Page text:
January 27, 2012

Millions Needed To Ensure Nanotechnology Safety

The National Research Council said on Wednesday that in order to study the potential health hazards of nanotechnology, researchers will need to drum up an additional $24 million a year.

The research council said in a study that a new federal oversight agency is also required to integrate research by private business, universities and international groups.

Nanotechnology is being used in a fast-growing variety of consumer products, and involves designing and manufacturing materials on a one-billionth of a meter scale.

The technology is used in areas ranging from stain-resistant clothing and cosmetics, to food additives.

The study said that nanotechnology's product sales were about $225 billion in 2009 and it is expected to grow rapidly in the next decade.

"Despite the promise of nanotechnology, without strategic research into emergent risks associated with it -- and a clear understanding of how to manage and avoid potential risks -- the future of safe and sustainable nanotechnology-based materials, products, and processes is uncertain," the study authors wrote in a statement.

The committee of 19 scientists said little progress has been made on learning the health effects of engineered nanotechnology materials (ENMs) that have been swallowed, inhaled or absorbed by humans.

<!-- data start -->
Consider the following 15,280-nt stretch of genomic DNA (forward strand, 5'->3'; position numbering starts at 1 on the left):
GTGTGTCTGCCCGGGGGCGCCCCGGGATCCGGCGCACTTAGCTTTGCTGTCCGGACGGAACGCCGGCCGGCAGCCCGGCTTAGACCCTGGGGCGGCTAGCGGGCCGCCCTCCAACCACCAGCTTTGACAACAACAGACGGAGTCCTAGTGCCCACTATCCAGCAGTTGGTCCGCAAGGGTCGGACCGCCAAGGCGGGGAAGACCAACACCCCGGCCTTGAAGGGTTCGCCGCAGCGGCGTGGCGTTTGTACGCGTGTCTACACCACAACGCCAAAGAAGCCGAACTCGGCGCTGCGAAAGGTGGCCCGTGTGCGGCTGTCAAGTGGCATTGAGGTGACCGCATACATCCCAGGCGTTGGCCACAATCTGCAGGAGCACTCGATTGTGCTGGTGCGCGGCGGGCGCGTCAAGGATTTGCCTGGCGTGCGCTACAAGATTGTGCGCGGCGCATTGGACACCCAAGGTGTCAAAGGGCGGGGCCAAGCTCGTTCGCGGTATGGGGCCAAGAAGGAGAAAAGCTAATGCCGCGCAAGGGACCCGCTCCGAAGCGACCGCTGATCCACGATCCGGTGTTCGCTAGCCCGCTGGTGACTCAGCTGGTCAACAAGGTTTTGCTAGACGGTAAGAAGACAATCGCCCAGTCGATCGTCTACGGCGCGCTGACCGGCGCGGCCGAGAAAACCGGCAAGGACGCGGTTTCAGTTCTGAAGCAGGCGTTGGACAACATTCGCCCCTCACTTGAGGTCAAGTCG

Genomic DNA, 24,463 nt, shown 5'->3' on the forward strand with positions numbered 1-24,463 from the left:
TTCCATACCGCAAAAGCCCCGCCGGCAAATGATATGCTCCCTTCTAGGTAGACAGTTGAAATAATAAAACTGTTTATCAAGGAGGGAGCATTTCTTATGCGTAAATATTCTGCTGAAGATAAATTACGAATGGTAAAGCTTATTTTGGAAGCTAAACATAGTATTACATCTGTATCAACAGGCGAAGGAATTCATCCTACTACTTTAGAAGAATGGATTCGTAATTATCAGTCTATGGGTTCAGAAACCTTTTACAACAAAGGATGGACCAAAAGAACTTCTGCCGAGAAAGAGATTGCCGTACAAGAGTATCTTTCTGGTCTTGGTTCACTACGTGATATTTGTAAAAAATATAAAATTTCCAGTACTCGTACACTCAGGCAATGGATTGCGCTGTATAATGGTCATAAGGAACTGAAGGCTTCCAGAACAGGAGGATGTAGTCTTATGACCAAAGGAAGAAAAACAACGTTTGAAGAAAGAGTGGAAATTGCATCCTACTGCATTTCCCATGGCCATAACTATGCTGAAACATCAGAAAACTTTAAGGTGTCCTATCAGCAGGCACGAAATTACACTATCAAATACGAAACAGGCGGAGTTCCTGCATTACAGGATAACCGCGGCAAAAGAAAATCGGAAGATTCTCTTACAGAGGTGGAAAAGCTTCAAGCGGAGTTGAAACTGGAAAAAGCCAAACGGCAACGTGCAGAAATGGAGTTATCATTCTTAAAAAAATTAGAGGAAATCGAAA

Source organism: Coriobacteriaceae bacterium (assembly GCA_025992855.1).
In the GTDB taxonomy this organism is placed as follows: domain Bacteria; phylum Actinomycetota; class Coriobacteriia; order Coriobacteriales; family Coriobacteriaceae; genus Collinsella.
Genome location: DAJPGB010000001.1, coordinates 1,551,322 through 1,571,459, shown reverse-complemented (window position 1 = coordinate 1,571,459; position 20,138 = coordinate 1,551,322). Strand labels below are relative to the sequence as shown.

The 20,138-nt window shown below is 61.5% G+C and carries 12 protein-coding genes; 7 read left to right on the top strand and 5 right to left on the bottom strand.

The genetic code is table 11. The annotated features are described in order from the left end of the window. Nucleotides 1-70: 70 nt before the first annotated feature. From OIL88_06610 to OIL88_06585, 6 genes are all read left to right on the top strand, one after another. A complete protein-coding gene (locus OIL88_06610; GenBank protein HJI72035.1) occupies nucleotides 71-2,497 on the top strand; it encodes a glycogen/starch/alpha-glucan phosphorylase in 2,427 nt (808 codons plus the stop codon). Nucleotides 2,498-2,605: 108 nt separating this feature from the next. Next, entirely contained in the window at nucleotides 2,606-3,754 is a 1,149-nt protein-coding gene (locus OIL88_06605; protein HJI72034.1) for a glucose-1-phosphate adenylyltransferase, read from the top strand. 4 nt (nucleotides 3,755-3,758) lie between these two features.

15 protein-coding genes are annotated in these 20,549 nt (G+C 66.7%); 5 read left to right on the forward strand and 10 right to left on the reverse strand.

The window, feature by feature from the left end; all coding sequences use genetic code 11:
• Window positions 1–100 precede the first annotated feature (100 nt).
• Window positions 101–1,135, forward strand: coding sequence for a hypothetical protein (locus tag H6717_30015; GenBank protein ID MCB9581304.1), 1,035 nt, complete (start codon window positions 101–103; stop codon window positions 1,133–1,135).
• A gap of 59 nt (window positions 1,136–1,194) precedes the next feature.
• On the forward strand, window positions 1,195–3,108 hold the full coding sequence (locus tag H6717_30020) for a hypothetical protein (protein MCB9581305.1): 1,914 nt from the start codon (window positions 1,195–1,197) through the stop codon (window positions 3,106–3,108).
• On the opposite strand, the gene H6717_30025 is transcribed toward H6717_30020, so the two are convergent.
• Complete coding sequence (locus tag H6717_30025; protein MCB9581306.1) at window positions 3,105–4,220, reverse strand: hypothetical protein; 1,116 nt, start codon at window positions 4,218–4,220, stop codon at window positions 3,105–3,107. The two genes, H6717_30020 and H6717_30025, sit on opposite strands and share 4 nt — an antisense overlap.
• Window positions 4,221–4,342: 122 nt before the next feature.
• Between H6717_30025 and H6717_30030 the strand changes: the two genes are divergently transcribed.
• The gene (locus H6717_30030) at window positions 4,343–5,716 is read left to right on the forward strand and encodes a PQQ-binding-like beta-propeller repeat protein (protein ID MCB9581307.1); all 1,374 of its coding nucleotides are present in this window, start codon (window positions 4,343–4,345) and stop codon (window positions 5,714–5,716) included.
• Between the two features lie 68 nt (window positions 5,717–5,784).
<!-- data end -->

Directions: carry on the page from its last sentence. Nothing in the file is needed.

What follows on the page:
The federal Centers for Disease Control said there are indications that nanoparticles are able to penetrate the skin, or move into the respiratory system.

It said that at this time, limited evidence suggests caution when being exposed to nanoparticles.

The research council said that half of nanomaterials are made from ceramic nanoparticles, with another 20 percent each made from carbon nanotubes and nanoporous materials.

The study said the complexity of ENMs and their coatings make them hard to determine what risks they are to human health.

It said the federal government set aside $123.5 million in its 2012 budget for ENM safety research, and that level should remain stable for about five years.

The committee also said public, private and international groups should designate another $5 million a year for collecting and disseminating information on ENM, and $10 million for instrumentation.

Another $3 million to $5 million a year should be invested in developing and providing benchmark nanomaterials, according to the report.  Also, another $2 million would be needed to identify nanomaterials sources and develop research networks.

The authors said a new body is needed with the authority to direct federal safety research in place of the existing National Nanotechnology Initiative.

The study was sponsored by the U.S. Environmental Protection Agency.


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